Chinese ecommerce giant Alibaba, an increasingly prominent player in China’s entertainment ecosystem, is bringing Disney’s branded OTT service DisneyLife to China, in a deal thought to be worth ~US$100 million over three years.
The two companies announced presales of a Mickey Mouse-themed streaming device on Tmall, Alibaba’s online shopping site, for RMB799 (US$125) earlier this week. The price includes a one-year subscription to DisneyLife as a base package.
Alibaba will start shipping the devices from December 28. Subscribers must have an account with Alibaba’s consumer-to-consumer ecommerce site, Taobao, to access the service.
Further details will be revealed in due course, an Alibaba spokesperson tells Media Business Asia.
The service, which is billed as an internet TV service, will offer a variety of content, including Disney and Pixar movies, animated series, games, e-books and songs.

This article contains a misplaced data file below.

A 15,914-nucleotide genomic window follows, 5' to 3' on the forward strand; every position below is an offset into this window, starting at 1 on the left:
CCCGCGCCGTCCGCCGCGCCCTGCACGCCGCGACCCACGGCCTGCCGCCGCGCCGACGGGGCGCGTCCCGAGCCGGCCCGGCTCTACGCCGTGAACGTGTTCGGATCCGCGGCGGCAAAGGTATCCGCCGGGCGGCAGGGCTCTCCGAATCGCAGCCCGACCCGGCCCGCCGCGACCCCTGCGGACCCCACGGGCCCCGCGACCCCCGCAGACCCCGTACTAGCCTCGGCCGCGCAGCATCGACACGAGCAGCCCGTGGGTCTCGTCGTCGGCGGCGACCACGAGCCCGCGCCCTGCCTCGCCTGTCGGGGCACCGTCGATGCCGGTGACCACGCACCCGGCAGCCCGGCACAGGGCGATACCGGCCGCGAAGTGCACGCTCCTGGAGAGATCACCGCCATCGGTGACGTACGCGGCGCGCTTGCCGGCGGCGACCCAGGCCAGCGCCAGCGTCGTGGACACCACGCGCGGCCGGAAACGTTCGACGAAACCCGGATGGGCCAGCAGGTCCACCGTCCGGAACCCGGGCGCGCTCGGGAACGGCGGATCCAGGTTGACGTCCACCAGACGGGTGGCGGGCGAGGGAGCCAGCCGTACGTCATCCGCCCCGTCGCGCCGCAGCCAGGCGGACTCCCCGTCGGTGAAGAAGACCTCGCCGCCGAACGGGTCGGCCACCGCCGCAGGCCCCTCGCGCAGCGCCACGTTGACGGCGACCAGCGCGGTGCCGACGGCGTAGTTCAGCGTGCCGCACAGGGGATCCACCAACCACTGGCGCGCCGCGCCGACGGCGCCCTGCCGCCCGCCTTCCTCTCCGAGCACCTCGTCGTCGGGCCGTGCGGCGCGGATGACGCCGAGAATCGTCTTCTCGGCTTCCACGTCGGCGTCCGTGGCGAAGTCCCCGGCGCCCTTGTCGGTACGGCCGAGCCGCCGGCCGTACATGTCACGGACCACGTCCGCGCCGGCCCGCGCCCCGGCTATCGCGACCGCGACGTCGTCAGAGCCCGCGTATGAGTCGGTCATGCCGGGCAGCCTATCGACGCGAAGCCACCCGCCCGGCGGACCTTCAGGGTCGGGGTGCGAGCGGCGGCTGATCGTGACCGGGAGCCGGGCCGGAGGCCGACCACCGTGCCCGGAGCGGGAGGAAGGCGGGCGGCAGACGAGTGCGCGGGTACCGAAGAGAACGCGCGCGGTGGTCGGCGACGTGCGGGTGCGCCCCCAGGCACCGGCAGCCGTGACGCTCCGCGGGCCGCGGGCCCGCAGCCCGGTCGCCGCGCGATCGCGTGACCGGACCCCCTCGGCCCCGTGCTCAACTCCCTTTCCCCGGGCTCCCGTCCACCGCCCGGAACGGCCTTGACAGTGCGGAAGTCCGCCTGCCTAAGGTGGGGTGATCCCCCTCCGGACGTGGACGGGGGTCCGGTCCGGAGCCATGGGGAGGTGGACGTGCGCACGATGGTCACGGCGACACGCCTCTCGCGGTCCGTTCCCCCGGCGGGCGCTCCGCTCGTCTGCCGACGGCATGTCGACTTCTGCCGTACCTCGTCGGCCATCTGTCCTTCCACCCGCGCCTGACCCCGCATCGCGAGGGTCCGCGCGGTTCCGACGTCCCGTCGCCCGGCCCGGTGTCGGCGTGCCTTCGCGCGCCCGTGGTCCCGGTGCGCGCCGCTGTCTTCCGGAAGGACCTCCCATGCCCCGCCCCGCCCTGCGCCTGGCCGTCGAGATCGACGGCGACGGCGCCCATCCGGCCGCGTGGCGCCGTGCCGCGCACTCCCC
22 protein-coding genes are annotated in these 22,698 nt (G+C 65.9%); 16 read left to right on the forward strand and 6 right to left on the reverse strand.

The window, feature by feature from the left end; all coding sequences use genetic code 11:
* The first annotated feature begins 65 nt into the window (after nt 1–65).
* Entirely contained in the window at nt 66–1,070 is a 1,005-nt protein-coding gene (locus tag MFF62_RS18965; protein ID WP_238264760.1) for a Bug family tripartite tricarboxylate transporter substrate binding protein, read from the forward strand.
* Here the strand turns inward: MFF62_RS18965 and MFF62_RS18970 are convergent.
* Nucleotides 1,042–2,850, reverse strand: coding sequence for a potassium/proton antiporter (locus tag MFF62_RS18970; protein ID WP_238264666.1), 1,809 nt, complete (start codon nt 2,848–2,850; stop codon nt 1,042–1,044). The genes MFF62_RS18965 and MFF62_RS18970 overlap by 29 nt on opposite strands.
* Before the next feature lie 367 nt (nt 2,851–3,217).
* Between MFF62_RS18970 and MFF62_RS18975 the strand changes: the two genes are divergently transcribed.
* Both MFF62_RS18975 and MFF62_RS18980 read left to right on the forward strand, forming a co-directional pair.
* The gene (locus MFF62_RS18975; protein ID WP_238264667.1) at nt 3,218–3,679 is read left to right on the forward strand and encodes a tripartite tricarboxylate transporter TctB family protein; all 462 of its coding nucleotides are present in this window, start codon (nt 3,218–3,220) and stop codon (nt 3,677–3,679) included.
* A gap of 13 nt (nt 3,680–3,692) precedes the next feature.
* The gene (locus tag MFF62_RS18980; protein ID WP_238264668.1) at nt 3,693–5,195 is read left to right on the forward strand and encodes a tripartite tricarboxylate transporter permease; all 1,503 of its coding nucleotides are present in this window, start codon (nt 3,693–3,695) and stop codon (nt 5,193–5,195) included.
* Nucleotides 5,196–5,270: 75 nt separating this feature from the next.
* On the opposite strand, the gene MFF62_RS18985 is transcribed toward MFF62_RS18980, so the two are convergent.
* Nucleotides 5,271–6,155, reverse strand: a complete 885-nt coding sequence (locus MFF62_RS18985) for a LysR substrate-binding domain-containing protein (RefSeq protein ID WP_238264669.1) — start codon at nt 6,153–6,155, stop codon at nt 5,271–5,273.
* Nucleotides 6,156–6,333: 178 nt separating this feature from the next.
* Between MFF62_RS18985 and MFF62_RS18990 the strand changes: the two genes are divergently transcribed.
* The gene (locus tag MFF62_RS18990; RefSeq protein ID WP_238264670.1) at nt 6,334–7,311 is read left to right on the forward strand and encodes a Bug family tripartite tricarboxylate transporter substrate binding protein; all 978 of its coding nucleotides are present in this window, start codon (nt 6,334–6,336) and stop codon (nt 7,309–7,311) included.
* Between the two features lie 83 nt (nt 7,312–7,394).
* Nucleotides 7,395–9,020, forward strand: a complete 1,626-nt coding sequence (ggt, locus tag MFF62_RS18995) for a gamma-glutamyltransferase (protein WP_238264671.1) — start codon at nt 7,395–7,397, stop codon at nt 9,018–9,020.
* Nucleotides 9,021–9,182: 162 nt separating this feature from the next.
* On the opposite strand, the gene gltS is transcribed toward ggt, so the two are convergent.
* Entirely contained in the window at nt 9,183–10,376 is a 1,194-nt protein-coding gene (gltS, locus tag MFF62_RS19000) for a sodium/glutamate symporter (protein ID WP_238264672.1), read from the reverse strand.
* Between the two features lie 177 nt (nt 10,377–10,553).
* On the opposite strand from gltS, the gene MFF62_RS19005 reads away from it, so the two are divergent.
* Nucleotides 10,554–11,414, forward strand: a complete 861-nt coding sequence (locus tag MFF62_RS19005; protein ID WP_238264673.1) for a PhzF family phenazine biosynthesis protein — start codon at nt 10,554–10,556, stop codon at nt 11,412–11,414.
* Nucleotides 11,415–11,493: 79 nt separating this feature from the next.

Users will also receive access to travel services for Disney theme parks in Shanghai, which is due to open next year, and Hong Kong, as well as other Alibaba products and services.
Content will be delivered through Wasu Media Network, one of seven license-holders for internet TV services in China.
Alibaba has a 20% stake in Wasu, one of China’s largest TV distribution companies, which also distributes content for TMall Box Office, Alibaba’s own internet TV service.
DisneyLife made its global debut in the UK as a monthly subscription service in November.
The internet TV space, representing access to streaming services via internet connected TVs and set-top boxes, has grown rapidly in recent years, with about 51 million paid subs in 2015 according to Media Partners Asia, compared with less than 28 million paid subs for video sites accessed through apps and directly online.
China’s overall video streaming market however will remain skewed towards advertising for the foreseeable future, as the overall digital market continues to increase its share of ad spend.
Alibaba has been actively expanding its media footprint this year, buying Youku Tudou, one of China’s biggest video streaming sites.
More recently, it joined a bid to buy domestic movie producer and distributor, Bona Film Group.